CFAH2004 usage questions


New member
I just bought a CFAH2004A-TMI-JP. I want to use it as part of the final project for my microcontroller interfacing class. I don't have much experience with hardware thats more complicated than simple combinatorial/sequential logic chips, but I learn pretty quickly. I have no trouble writing code for my microcontroller (motorola/freescale 9s12c32), and I can easily interface with pushbuttons and LEDs - I don't need any help putting the circuit together, or getting my microcontroller to send data to the LCD module. What I do want is a little help understanding the basics of the LCD instructions and such. I'm pretty sure I could figure it out on my own for the most part, but I want to make sure I don't do anything stupid and break it.

Looking at the data sheet, it seems pretty simple. I turn everything on and follow the initialization sequence, setting N, F, I/D, and S in the process. From the instruction table, those signals do the following:
N=0 - 1 display line; N=1 - 2 display lines
F=0 - 5x8 dots; F=1 - 5x11 dots
I/D - cursor moving direction
SH - shift of display
I understand generally what these are all supposed to do, but I don't understand exactly how theyre implemented. I have the following problems:
- I assume the display can use either 4 or 2 lines, which value of N corresponds to which of those?
- I thought each character was 5x8 dots, with 1 dot in between each character, how does "5x11" work?
- What exactly gets shifted? does this signal toggle between using lines 1,3 and 2,4?

As far as I can tell, a character is written as follows: set DDRAM address to the desired screen position, then write data to RAM, using falling edge of E to trigger the instructions. Both of these operations take a while, so I'll have to make sure to wait an appropriate amount of time between these two operations. Is any of this right, or near the mark at all?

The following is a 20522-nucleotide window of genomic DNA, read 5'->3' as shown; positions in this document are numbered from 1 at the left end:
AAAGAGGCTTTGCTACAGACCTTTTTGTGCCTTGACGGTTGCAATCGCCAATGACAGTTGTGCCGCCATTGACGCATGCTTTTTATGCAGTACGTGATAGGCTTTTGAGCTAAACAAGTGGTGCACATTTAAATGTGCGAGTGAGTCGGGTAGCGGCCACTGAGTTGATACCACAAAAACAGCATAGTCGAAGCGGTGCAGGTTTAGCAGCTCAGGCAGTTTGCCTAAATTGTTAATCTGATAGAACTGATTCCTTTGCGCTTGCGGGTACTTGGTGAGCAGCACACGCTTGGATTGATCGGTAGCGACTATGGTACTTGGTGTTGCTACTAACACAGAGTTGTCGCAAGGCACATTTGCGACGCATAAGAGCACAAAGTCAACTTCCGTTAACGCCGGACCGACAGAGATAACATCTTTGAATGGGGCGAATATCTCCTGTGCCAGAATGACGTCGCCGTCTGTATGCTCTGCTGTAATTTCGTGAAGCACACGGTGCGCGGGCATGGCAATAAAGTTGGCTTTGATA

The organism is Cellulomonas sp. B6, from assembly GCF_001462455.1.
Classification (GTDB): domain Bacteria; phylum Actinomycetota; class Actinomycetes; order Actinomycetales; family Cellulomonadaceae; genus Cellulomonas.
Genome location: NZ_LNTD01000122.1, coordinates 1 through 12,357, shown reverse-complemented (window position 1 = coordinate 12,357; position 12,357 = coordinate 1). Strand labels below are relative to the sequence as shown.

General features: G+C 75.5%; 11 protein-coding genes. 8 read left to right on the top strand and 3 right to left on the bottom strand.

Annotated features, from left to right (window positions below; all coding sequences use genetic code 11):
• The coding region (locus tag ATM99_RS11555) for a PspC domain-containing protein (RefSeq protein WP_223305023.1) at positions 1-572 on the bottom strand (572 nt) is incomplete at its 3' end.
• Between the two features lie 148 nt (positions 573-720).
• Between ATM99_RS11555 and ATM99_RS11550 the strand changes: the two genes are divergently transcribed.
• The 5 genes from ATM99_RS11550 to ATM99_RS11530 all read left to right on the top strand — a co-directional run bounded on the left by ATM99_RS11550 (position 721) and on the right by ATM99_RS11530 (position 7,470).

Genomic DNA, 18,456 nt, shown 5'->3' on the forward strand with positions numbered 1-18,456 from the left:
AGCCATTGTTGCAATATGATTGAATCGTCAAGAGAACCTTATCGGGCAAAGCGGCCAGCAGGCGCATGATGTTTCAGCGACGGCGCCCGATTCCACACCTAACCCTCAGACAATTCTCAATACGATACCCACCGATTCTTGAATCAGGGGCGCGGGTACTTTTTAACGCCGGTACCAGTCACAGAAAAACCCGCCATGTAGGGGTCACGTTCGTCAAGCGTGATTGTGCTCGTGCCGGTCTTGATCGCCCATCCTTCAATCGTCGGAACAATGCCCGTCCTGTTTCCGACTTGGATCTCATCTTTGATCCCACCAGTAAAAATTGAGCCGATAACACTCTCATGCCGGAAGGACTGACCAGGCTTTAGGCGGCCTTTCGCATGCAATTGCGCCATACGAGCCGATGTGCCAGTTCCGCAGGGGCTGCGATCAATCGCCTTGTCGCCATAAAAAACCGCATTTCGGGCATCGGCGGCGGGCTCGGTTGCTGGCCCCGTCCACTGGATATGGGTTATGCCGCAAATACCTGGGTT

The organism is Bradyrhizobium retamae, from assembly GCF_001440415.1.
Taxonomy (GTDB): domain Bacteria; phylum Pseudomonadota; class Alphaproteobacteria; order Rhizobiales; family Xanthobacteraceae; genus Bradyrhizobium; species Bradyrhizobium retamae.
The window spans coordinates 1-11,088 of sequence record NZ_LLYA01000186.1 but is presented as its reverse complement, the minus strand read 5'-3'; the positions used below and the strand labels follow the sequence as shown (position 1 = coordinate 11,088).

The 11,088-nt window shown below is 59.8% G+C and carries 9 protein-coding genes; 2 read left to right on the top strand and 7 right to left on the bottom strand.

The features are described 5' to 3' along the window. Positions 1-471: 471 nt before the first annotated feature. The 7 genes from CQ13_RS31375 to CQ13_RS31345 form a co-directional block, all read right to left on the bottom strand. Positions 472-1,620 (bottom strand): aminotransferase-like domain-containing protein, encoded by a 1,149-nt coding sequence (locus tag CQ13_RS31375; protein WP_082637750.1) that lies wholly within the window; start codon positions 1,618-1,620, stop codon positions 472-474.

Why exactly is the DDRAM mapped like it is? 0-13, 40-43, 14-27, 54-67. Why does the second line get skipped, and why is there a jump in the memory between 27 and 40?

Finally, I have a couple questions about the LCD and LED. I see that the LCD should probably take 4-4.5V, should I worry about the current as well? How is the contrast controlled? I assume the LED needs a resistor, probably 10K-20K, is that right?

I guess I wrote a lot more than I meant to. Please have patience, its been a while since I've dealt with some of this stuff, and I've never worked with an LCD before. I'm completely new to this, and I am trying to figure out as much as I can on my own from the data sheet, I just want to be sure not to screw it up. Thanks for any help.
Looking for additional LCD resources? Check out our LCD blog for the latest developments in LCD technology.

CF Tech

For the LED backlight, this is the thread:

A 10K pot between 5v and ground connected to Vo works fine.

The best way to understand the instructions is probably to look at CFAH_WinTest:

A lot of the odd stuff like the character maps comes from history. I think maybe the controller was originally designed for a 40x2, and some clever glass layout guy wrapped it into a 20x4 :) . . . well, maybe not but that is basically the way the addresses work.

I have found the best way is to just reserve 4 20 character strings in your micro's RAM. Put all your data there (for easy positioning, fast access, & et c.). Then make an "update" routine that copies that data to the physical display.

You will need delays or you will need to poll the busy bit.

Look for a "44780" LCD library for your processor, there is probably one out there.


New member
Thanks for the reply. Should I just connect V0, the LCD operating voltage, between two resistors from ground to 5v? Also, since the busy flag is on DB7, doesn't that mean its possible to short out the circuit if I send an instruction when BF is asserted? Is BF only asserted when the read intruction is sent?

CF Tech

BF is only asserted during a read operation. You should make your data lines high impedance at your processor as part of the read sequence.

Typically a 10K pot between +5v and ground, with the wiper connected to Vo works fine for contrast adjustment.


New member
I'm starting to understand whats going on, but I'm still having a few problems, hopefully you can help me out with these last few things.